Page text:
A Story of Pain: An Open Letter from Nima Ebrahimzadeh, son of Behnam Ebrahimzadeh, Iranian dissident and imprisoned worker

Nima Ebrahimzadeh lies in a hospital bed with an IV, his parents standing next to him.

In this exclusive Tavaana translation from the original Persian, the young son of imprisoned labor activist Behnam Ebrahimzadeh eloquently and emotionally describes the ordeal of going through leukemia treatments while his father is jailed for working on behalf of Iran's laborers. 

My name is Nima Ebrahimzadeh, the son of Behnam Ebrahimzadeh, and I have a question for you.

Yes, I have a question for you: where do I have to go to find refuge? Where do I have to go to cry out about my suffering, and ask for which crime it is that I am made to suffer so much?

You tell me what I am guilty of.

Hey, you! You human beings, you with the clear conscience, you who have created organizations and claim to defend the rights of children, you who claim to be institutions that support children who are suffering from cancer, you who defend mankind and you philanthropists, you who are workers like my father: I need your help today. Tomorrow may be far too late.

In these difficult days, I turn to you to ask only one thing and nothing else: demand my father’s release!

In these difficult days of chemotherapy, I need my father by my side. I want my father to be next to me as I fight this cancer. Is that too much to ask? You tell me!

I am Nima Ebrahimzadeh. I live in Tehran. About four months ago, the doctors diagnosed me with leukemia. The doctors at Mahak Hospital have already told me a lot about its symptoms and treatment. My treatment will be extremely difficult. This is cancer; it's not as if I have the flu. This isn't a joke. There are times when all these pills and medicines make me anemic. I just feel exhausted, but again, my father, my mother, and my good friends all encourage me to keep going and tell me that I can make a full recovery. They keep recommending that I stay calm, patient, and strong!

Tell me: how could I, in these circumstances, remain calm, patient, and strong?

I don’t know whether I should be describing my own pains or my father's! Is there any difference?

Perhaps you mature and experienced adults might have a better grasp of how difficult these times are for me, and how painful each moment has become. I feel like there is no end to this pain, that there will never be an end to the suffering and hardship imposed on me.

I am constantly on the Web, studying whatever I can find about my disease. It has been determined that shock and nervous stress are one of the main causes of the emergence and spread of cancer. Although researchers cannot be sure about how much excessive stress comes into play in this disease, they know that extreme stress makes recovery longer and riskier.

Let me say this in a straightforward manner: I want to survive. I want to live. Is that asking too much?

I know that life in this world is hard, and even more so for kids like me, but the thought of leaving this damned world like this and breaking my parents' hearts is even harder for me to bear.

I don’t want the grief of losing me to further darken their days and nights. To tell you the truth, there are times when I bury my head under the pillow and sob. I weep for them. I cry because I know how much more difficult losing me will make their days and their lives.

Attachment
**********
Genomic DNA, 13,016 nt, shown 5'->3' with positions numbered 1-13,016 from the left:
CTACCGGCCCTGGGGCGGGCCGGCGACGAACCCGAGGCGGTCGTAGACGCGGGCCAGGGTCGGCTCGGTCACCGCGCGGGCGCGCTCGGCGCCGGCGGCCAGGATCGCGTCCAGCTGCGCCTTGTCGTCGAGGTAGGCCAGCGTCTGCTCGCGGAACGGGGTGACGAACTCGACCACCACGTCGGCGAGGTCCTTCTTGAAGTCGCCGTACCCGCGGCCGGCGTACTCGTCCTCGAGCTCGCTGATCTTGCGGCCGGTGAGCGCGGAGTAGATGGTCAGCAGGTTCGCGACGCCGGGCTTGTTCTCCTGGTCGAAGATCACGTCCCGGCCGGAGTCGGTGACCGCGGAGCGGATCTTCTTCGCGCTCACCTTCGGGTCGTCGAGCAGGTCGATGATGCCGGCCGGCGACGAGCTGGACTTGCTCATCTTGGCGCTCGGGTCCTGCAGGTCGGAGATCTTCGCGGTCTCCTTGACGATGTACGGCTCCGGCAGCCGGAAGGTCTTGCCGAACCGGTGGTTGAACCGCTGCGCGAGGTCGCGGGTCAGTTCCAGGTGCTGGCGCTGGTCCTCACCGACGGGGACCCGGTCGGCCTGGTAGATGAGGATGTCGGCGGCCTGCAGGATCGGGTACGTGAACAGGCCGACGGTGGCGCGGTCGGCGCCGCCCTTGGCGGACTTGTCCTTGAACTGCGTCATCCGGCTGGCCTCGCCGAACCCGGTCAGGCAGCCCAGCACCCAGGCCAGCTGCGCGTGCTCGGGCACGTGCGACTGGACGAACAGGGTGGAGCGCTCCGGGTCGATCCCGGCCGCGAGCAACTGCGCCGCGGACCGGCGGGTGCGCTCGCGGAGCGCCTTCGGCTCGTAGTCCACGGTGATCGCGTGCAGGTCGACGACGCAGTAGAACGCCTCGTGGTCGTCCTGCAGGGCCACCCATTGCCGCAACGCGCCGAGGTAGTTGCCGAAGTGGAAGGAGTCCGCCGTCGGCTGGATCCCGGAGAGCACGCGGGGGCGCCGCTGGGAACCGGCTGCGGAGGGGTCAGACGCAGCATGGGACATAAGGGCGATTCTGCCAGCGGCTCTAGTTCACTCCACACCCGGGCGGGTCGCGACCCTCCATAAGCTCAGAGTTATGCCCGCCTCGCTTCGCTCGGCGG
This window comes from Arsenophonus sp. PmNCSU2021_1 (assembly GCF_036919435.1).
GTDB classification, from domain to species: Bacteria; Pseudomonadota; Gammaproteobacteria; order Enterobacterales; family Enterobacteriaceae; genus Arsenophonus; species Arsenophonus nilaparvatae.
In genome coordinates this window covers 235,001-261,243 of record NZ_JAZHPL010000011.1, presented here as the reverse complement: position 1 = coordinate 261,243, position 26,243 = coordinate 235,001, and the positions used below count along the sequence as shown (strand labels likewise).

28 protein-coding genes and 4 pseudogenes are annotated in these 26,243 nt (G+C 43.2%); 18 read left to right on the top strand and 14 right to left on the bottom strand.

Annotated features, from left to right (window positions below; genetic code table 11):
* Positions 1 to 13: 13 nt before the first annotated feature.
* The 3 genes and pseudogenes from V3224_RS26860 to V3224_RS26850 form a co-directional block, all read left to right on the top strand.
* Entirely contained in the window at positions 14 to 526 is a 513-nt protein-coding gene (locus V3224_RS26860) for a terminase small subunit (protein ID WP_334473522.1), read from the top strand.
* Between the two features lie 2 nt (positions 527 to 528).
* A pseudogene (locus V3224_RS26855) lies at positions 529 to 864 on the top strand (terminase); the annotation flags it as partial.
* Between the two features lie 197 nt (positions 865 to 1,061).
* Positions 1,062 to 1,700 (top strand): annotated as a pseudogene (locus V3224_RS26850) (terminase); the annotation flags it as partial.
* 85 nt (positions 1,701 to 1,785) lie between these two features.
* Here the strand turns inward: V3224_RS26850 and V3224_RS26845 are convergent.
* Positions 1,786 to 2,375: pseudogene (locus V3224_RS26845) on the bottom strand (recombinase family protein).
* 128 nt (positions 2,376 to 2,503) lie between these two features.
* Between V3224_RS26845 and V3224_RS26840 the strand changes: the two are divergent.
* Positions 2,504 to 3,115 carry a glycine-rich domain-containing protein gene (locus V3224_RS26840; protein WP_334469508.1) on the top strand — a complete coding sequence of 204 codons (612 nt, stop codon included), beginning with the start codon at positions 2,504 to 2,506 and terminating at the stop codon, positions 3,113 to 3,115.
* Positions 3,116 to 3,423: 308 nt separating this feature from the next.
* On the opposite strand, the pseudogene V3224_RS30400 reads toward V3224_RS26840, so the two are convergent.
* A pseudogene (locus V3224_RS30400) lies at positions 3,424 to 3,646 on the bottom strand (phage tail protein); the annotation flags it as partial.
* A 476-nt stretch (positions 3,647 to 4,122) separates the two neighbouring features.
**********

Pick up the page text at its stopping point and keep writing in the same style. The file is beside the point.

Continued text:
Living through these past few months, dealing with the cancer and bearing the absence of my dear father, has made me grow up much faster and given me more experience. My father has always taught me that no one’s rights should be trampled. He has always taught me about humanity. My father speaks of the pain and suffering of the workers and the poor. He tells me about the children who have bridges for roofs and pieces of cardboard for beds. My dad has always spoken of respecting human beings.

Now I'd like to know why these logical words and this compassion should send him to prison and away from my side. I need my father. I really need my father. Whenever I'm feeling down, he starts kidding around with me, wrestling and playing with me. No matter what it takes, he wants me to be happy. Is jail the right place for a father like this?

I know that we have found many friends during this time, and they have supported us in every which way. I thank them all, because it was this kind of support that made them give my father leave from time to time and let him be by my side, so that I could feel his presence in my bones and in my being.

Every second, I hope the phone will ring and someone will tell me that my father is going to be with me forever as a free man. As if the jailers would leave us alone. Each phone call makes all three of us tremble. Today was one of those days. I don’t know whether I should feel distraught for myself or my father, who sighed into the phone, shouting: “I will return to prison, but not today! I promised my son that I would take him to the doctor!” I feel sorry for my mother, for her tears and for her cursing everything on earth.

I am asking every one of you who hears my voice and reads my words to help me and my family.

Is it asking too much to want your father free and by your side? You tell me.

Nima Ebrahimzadeh, Tuesday, June 4th, 2013, Tehran, Iran.

Reproduced by Nima Ebrahimzadehs Defense Committee.

What Tavaana Students Have to Say

As an Iranian citizen, I might never have even thought about civic institutions if it wasn't for this course. As of now, there is no group in Iran doing this kind of work for us. I give my utmost thanks to you and all of the Tavaana staff.  I hope you offer a greater variety of courses, because our people desperately need it.
- Azar, Iranian Civil Society course graduate

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